Updated: Nov 12
Did you ever watched a video of someone dancing and wanted to learn to do the same?
Nowadays we have access to many videos of dance demonstrations online, either by dancers at parties, dance instructors during classes, workshops, festivals, and other events. We can easily find and watch this kind of content filmed all over the world. So, why not learn some new cool steps with these videos?
It will be a trial and error process, but there are a few techniques that can help be more efficient when trying to learn by watching video demonstrations on youtube and other social media.
1 - Identify the beginning and end of the movement.
Most experienced dancers connect movements into sequences when they dance. But it is a good idea for you to isolate each movement to learn, practice, and then incorporate it into your vocabulary. It is much easier to learn a short movement than to learn a complex long sequence. Shorter movements also give you more flexibility to be creative with it in your dance.
2 - Observe and understand the rhythm and step count.
You need to understand the rhythm, weight transfer, and step count. This is at the core of most forró steps. Ask yourself:
Are we keeping the 3-count traditional forró step pattern and weight transfer?
Is there any break in the count?
Are there additional steps or counts?
How does this movement relate to the beats of the music?
3 - Identify the essential elements of the movement.
All movements have a basic structure. This can be a walk, spacial displacement, turn, weight shift, or any other movement. These same movements can also have a series of variations and ornaments. It is important to identify and learn the fundamental elements of any movement before focusing on variations or ornaments. It is very smart to simplify things to learn.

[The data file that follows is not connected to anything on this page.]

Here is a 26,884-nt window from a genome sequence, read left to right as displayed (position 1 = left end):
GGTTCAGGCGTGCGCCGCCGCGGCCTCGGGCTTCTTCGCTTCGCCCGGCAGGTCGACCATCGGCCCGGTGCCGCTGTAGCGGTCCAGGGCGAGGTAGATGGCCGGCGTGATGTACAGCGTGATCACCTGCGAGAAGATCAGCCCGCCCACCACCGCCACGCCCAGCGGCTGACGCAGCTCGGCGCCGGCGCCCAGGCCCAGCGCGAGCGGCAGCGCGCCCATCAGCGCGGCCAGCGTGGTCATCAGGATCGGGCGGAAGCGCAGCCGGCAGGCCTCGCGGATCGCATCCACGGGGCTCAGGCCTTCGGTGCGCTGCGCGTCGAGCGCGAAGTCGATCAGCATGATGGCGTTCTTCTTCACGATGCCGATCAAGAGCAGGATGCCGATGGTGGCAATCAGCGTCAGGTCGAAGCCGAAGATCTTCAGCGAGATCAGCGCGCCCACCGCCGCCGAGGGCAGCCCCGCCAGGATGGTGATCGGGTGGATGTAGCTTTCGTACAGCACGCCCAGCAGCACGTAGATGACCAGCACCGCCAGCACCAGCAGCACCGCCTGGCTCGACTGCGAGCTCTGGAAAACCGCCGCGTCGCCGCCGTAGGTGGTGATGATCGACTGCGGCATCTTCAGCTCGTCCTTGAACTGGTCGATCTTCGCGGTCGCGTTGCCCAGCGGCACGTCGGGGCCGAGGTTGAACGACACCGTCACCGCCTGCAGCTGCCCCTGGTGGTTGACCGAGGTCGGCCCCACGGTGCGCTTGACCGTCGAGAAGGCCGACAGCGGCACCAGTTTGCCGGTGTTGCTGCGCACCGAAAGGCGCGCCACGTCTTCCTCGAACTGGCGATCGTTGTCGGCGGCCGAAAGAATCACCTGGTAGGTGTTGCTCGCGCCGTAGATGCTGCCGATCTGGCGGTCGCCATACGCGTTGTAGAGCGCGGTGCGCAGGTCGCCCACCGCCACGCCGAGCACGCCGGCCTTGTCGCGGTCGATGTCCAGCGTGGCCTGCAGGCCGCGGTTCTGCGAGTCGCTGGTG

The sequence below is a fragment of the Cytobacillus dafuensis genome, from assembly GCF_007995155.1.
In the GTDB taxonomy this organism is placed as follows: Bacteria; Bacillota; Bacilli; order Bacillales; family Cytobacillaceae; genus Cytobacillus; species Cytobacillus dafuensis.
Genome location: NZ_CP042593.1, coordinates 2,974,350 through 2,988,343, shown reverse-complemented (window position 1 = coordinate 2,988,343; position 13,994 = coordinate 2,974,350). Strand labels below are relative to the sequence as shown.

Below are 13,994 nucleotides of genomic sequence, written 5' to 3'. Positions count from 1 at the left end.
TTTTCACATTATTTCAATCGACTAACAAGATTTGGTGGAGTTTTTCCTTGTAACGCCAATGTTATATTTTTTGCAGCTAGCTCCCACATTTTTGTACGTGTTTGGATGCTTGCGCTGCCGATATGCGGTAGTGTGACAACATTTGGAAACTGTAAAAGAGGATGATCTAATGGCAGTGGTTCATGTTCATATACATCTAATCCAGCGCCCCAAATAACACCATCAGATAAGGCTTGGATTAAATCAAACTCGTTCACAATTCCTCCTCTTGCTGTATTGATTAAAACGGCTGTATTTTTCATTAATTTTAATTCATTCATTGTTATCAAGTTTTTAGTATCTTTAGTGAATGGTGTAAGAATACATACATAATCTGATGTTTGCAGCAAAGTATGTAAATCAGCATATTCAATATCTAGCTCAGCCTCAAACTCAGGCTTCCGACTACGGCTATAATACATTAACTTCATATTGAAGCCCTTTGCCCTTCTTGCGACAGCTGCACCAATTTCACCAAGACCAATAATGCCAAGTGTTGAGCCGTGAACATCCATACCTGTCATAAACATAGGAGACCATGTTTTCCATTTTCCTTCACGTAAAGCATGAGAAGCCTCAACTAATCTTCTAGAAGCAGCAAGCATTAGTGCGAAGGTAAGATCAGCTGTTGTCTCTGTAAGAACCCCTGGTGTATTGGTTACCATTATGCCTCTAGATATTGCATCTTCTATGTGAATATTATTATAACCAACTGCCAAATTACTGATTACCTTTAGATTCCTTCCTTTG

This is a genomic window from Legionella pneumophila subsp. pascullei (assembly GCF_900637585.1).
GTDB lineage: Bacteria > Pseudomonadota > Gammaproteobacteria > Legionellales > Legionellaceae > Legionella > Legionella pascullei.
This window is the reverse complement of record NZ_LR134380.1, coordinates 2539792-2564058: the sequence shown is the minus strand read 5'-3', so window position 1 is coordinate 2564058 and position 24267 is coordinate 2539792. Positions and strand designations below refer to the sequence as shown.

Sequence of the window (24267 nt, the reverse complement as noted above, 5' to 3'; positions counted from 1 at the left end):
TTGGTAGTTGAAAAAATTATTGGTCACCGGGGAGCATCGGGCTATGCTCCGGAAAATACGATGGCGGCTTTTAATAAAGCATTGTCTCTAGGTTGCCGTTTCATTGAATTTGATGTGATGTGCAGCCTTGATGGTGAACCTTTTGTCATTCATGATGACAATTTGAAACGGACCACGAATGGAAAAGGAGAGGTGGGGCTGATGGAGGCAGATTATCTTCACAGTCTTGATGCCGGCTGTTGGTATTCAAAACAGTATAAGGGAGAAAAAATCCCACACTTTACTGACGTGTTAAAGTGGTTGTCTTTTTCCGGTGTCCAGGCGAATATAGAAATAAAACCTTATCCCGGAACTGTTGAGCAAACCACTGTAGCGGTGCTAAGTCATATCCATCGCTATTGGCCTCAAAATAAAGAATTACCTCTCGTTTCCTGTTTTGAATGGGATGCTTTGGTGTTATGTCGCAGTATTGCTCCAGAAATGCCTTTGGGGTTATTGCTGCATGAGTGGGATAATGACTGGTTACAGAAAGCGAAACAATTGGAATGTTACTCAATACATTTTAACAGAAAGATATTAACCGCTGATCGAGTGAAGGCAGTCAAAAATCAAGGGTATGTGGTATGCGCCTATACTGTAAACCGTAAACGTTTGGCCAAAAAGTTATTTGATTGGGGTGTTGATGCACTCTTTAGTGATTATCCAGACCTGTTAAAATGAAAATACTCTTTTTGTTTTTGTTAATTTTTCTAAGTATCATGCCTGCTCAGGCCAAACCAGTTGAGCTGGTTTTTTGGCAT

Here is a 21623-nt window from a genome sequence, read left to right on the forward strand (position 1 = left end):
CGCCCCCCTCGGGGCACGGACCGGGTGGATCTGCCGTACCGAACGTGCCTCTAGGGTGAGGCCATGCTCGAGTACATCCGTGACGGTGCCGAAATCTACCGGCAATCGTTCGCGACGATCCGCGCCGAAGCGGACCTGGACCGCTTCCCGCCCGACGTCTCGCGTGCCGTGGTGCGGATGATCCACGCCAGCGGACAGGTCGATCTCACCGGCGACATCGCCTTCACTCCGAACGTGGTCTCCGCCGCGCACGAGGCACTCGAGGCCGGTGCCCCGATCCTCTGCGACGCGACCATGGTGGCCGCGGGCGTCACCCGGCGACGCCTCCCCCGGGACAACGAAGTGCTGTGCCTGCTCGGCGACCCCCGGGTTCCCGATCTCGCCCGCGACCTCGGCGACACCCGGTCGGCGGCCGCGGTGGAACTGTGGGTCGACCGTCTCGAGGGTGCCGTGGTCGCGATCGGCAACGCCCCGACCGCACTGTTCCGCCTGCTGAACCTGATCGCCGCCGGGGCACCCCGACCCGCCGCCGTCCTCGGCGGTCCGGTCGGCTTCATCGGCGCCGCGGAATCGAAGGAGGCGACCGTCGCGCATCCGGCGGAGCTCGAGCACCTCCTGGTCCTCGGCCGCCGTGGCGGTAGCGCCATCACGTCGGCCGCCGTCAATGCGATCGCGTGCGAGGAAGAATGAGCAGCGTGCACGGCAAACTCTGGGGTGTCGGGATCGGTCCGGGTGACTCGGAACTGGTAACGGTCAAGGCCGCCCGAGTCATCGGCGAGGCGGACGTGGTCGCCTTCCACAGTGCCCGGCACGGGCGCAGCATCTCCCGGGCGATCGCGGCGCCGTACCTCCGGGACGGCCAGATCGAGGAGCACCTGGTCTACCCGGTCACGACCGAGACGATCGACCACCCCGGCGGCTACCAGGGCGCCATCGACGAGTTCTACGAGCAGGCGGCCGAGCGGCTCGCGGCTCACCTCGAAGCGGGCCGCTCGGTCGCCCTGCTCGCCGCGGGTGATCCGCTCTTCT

4 - Observe and understand how is the lead/follow relationship.
There is always non-verbal communication between partners to execute movements together. Call and response. You should observe and understand how to communicate the movement. Look for similarities to other steps that you already know as a reference.
5 - Understand how to link this new movement to the basic steps.
Once you learn the new movement, it is time to connect it to the basic forró steps. It will help you incorporate the movement in your dance vocabulary and to create sequences with other steps that you already know.
This process of trial and error is very natural. We go thru a similar process in regular classes. I believe all tips/techniques presented in this blog can also be applied to various other dance learning scenarios. The difference is that during a class the instructor would be giving a lot of additional information and doing movements step-by-step. Comments and critiques by the teacher can also be very helpful to improve the dance and avoid repetitive mistakes.
If you want to learn more about different learning methods and approaches to dance forró, read these other blog posts:
4 Ways to learn forró online - https://www.forronewyork.com/post/4-ways-to-learn-forro-online
4 Ways to learn how to dance forró - https://www.forronewyork.com/post/4-ways-to-learn-how-to-dance-forro
About the author
Rafael Piccolotto de Lima is an experienced teacher. He is passionate about arts, a doctor of musical arts, and a Latin Grammy nominee as a composer. For him, all forms of expression are somehow related. Based on that premise, his interest and work have a wide spectrum: from a tail tux at a concert hall, to the dance shoes at a worn-out dance floor. Born in Campinas, São Paulo - Brazil, now he lives at the Hudson waterfront, looking at the south of Manhattan.
YouTube Channel: www.youtube.com/rafaelpdelima